Canadian Manufacturing

Indigo undergoing changes

The Canadian Press

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The company has offered few details about these developments, or a transformation plan it launched late last year.

As Canada’s biggest bookstore-turned-gift-giver’s-paradise edges toward privatization, it’s evident from a stroll around one of its Toronto stores that the retailer knows some things haven’t been working.

Epsom salts and body lotions that previously lined Indigo Books & Music Inc.’s wellness area at the Eaton Centre have been replaced by shelves of books and tchotchkes like cat- and corgi-shaped book lights, magnifying glasses and lap desks.

In the children’s section, a red velvet curtain and a closed sign hide what was once the American Girl doll emporium. (The pricey playthings and their plethora of accessories were sold off at a discount in March.)

The company has offered few details about these developments, or a transformation plan it launched late last year — around the same time it revealed an almost $50 million net loss in its latest fiscal year — but such is the state of Indigo at a time when shareholders prepare to decide whether the company is better off as a private enterprise owned by a holding company connected to its largest shareholder.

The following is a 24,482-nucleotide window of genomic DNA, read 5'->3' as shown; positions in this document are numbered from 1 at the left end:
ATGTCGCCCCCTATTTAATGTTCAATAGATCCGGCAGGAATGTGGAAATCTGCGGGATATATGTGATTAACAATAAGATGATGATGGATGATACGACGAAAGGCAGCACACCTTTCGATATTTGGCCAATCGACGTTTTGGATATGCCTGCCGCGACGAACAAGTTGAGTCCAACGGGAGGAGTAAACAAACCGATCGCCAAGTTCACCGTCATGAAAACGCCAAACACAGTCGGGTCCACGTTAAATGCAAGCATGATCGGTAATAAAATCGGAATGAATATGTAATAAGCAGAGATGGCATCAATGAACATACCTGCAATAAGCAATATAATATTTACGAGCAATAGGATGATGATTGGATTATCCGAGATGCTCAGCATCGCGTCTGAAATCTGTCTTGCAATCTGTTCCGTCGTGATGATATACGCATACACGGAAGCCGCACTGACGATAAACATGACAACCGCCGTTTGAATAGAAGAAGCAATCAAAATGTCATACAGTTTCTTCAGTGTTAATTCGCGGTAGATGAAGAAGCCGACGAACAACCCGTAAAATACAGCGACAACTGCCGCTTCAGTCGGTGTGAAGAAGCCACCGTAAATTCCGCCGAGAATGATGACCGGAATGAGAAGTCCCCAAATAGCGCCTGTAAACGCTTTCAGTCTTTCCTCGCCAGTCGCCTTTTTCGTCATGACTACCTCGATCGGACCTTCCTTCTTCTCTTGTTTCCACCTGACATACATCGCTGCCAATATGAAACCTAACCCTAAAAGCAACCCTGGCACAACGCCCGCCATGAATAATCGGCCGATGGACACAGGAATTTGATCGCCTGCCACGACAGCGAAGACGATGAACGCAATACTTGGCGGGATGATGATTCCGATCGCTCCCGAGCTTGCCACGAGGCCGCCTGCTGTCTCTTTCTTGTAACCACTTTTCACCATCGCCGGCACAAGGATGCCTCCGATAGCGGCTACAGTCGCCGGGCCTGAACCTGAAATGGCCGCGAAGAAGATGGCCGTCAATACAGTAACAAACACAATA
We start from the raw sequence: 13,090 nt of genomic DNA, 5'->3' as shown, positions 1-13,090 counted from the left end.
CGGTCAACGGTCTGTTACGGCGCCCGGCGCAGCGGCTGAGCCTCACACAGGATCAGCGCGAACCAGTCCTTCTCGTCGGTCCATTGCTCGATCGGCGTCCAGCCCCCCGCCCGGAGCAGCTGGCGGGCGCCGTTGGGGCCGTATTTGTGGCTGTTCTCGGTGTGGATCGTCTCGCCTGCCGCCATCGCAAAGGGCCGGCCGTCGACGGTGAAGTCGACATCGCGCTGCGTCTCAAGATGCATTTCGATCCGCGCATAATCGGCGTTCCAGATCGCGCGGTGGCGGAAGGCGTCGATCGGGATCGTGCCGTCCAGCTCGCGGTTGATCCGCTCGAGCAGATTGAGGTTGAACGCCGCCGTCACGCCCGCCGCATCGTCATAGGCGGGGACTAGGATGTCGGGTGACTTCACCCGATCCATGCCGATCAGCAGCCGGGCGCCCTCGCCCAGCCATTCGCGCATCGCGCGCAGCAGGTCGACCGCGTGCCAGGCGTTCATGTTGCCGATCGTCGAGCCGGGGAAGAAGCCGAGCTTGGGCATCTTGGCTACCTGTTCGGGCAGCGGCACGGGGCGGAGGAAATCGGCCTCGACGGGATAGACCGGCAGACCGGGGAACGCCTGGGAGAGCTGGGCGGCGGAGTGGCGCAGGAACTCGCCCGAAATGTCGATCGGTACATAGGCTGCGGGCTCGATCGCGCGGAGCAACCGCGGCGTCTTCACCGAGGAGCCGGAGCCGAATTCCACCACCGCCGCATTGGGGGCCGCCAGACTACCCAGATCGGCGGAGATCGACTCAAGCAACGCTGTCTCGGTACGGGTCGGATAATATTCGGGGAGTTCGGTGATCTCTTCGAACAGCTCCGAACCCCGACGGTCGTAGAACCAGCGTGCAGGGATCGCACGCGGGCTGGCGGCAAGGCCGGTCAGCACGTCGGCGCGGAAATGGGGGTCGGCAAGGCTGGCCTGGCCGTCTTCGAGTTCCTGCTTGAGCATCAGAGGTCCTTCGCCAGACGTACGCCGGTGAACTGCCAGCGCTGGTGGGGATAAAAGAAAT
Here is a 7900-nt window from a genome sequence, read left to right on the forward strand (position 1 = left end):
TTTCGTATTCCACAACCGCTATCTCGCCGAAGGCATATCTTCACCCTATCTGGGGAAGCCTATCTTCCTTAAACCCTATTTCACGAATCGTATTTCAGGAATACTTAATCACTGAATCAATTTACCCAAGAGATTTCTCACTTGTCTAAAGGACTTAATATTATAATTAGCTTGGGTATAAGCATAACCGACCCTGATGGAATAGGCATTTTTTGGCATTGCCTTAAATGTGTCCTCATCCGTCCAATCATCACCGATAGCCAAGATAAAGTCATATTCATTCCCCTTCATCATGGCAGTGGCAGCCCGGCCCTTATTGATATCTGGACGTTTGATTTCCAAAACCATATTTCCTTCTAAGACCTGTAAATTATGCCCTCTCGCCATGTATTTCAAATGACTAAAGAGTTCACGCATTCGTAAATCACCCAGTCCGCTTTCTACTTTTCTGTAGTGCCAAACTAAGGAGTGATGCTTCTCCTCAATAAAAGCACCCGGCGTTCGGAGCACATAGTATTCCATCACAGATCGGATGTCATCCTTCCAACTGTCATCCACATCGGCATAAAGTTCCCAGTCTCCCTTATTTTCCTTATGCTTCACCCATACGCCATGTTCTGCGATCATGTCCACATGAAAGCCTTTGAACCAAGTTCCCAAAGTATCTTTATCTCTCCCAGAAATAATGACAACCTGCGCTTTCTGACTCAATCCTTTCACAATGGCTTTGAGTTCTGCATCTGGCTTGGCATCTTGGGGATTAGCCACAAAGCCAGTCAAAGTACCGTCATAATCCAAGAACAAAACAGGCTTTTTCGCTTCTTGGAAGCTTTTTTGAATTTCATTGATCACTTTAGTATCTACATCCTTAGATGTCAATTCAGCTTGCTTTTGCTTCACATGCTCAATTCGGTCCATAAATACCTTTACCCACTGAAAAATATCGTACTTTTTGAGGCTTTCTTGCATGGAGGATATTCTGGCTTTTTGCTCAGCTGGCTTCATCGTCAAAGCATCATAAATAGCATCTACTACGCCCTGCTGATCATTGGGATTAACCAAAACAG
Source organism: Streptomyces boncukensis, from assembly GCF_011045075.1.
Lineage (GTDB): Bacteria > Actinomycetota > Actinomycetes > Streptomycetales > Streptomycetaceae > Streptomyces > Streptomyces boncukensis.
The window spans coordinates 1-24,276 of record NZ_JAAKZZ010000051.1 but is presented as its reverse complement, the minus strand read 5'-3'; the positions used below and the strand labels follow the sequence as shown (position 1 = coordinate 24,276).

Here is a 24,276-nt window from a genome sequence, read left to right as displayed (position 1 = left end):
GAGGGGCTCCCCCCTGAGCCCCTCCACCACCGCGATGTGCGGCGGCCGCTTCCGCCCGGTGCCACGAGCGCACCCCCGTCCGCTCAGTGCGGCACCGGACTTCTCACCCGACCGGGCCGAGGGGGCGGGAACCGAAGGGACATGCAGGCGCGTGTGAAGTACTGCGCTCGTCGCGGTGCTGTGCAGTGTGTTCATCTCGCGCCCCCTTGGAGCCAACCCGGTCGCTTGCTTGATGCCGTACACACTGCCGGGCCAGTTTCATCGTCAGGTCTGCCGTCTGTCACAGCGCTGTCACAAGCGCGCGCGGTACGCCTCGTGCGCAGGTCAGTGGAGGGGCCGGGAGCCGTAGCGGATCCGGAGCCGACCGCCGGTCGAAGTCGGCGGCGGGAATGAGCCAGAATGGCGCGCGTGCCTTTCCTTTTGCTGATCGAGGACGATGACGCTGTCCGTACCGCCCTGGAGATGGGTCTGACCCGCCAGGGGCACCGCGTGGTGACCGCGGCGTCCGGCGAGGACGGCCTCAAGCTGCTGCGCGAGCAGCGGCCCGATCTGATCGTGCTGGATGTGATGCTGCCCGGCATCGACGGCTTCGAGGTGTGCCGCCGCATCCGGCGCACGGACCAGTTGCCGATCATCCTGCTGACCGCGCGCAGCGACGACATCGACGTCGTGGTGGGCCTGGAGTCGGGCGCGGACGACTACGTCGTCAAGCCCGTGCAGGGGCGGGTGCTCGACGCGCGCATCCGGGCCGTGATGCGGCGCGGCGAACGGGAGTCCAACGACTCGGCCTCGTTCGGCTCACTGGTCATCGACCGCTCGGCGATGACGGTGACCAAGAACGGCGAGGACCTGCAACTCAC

“It’s a pivotal period to strengthen the company financially and then begin to move it forward,” said Joanne McNeish, an associate professor at Toronto Metropolitan University specializing in marketing.

“This won’t be a quick fix.”

She estimates it will take Indigo five years to turn itself around, a process that marketing experts agree could see the retailer put books back in the spotlight and rethink its spaces and even its store count.

“In the case of the Eaton Centre store, do you need two levels?” McNeish questioned.

“Maybe it’s just each square inch of the floor space doing a great job at selling the products they have available.”

Some of this work appears to be underway already, but how much further it will go depends on a May shareholder vote to decide whether to accept the offer of $2.50 per share in cash — up from $2.25 in February — from Trilogy Retail Holdings Inc. and Trilogy Investments L.P.

The deal got a green light from the retailer’s board in early April and needs to meet the threshold for shareholder approval before it can go ahead.

Trilogy is owned by Onex Corp. founder and chairman Gerald Schwartz who holds 56 per cent of Indigo’s shares and is the spouse of Indigo founder and CEO Heather Reisman, who holds almost five per cent of the company’s shares.

Should the transaction, which would see Indigo leave the Toronto Stock Exchange, close as expected in June, experts say it will be time for leadership to roll up their sleeves and begin a new chapter.

What they will find is that “it’s a lot of work to make this business profitable,” said Grant Packard, an associate professor of marketing at York University. He previously served as Indigo’s interim chief marketing officer and vice-president of marketing.

Between the low margins linked to books, the dominance of e-commerce giant Amazon and a cyberattack that downed some of the company’s services for weeks, he said, “They’ve been under such turmoil for the last few years.”


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